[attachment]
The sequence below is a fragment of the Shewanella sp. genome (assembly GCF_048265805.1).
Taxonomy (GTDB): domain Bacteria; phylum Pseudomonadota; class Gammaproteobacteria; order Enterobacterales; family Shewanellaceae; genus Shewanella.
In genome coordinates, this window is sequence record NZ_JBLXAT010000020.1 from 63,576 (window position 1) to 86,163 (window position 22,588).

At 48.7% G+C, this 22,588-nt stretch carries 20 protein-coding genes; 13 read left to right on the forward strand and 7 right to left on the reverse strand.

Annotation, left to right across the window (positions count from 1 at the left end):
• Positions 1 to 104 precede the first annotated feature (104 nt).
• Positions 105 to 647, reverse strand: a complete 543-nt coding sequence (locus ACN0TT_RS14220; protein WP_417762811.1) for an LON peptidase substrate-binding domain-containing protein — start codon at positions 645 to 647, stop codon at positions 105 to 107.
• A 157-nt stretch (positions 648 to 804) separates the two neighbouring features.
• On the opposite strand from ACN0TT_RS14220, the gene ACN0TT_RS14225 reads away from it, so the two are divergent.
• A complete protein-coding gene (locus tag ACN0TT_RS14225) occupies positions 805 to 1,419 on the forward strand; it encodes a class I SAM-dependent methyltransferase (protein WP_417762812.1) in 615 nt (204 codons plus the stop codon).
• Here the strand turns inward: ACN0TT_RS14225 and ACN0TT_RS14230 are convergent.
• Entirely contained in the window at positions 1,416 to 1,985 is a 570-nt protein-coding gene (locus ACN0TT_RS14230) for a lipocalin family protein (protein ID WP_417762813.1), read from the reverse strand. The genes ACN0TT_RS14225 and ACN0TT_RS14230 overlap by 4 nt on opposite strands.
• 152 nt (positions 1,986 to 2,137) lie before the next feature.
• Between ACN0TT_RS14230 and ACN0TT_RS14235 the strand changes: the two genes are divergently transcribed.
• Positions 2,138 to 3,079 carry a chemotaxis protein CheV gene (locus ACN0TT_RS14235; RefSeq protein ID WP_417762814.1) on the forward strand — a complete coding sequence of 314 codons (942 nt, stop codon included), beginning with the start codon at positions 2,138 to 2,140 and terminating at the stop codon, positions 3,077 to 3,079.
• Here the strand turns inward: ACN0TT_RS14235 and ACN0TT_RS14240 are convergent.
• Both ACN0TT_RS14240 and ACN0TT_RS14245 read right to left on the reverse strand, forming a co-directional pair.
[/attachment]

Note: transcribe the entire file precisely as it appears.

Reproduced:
The sequence below is a fragment of the Shewanella sp. genome (assembly GCF_048265805.1).
Taxonomy (GTDB): domain Bacteria; phylum Pseudomonadota; class Gammaproteobacteria; order Enterobacterales; family Shewanellaceae; genus Shewanella.
In genome coordinates, this window is sequence record NZ_JBLXAT010000020.1 from 63,576 (window position 1) to 86,163 (window position 22,588).

At 48.7% G+C, this 22,588-nt stretch carries 20 protein-coding genes; 13 read left to right on the forward strand and 7 right to left on the reverse strand.

Annotation, left to right across the window (positions count from 1 at the left end):
• Positions 1 to 104 precede the first annotated feature (104 nt).
• Positions 105 to 647, reverse strand: a complete 543-nt coding sequence (locus ACN0TT_RS14220; protein WP_417762811.1) for an LON peptidase substrate-binding domain-containing protein — start codon at positions 645 to 647, stop codon at positions 105 to 107.
• A 157-nt stretch (positions 648 to 804) separates the two neighbouring features.
• On the opposite strand from ACN0TT_RS14220, the gene ACN0TT_RS14225 reads away from it, so the two are divergent.
• A complete protein-coding gene (locus tag ACN0TT_RS14225) occupies positions 805 to 1,419 on the forward strand; it encodes a class I SAM-dependent methyltransferase (protein WP_417762812.1) in 615 nt (204 codons plus the stop codon).
• Here the strand turns inward: ACN0TT_RS14225 and ACN0TT_RS14230 are convergent.
• Entirely contained in the window at positions 1,416 to 1,985 is a 570-nt protein-coding gene (locus ACN0TT_RS14230) for a lipocalin family protein (protein ID WP_417762813.1), read from the reverse strand. The genes ACN0TT_RS14225 and ACN0TT_RS14230 overlap by 4 nt on opposite strands.
• 152 nt (positions 1,986 to 2,137) lie before the next feature.
• Between ACN0TT_RS14230 and ACN0TT_RS14235 the strand changes: the two genes are divergently transcribed.
• Positions 2,138 to 3,079 carry a chemotaxis protein CheV gene (locus ACN0TT_RS14235; RefSeq protein ID WP_417762814.1) on the forward strand — a complete coding sequence of 314 codons (942 nt, stop codon included), beginning with the start codon at positions 2,138 to 2,140 and terminating at the stop codon, positions 3,077 to 3,079.
• Here the strand turns inward: ACN0TT_RS14235 and ACN0TT_RS14240 are convergent.
• Both ACN0TT_RS14240 and ACN0TT_RS14245 read right to left on the reverse strand, forming a co-directional pair.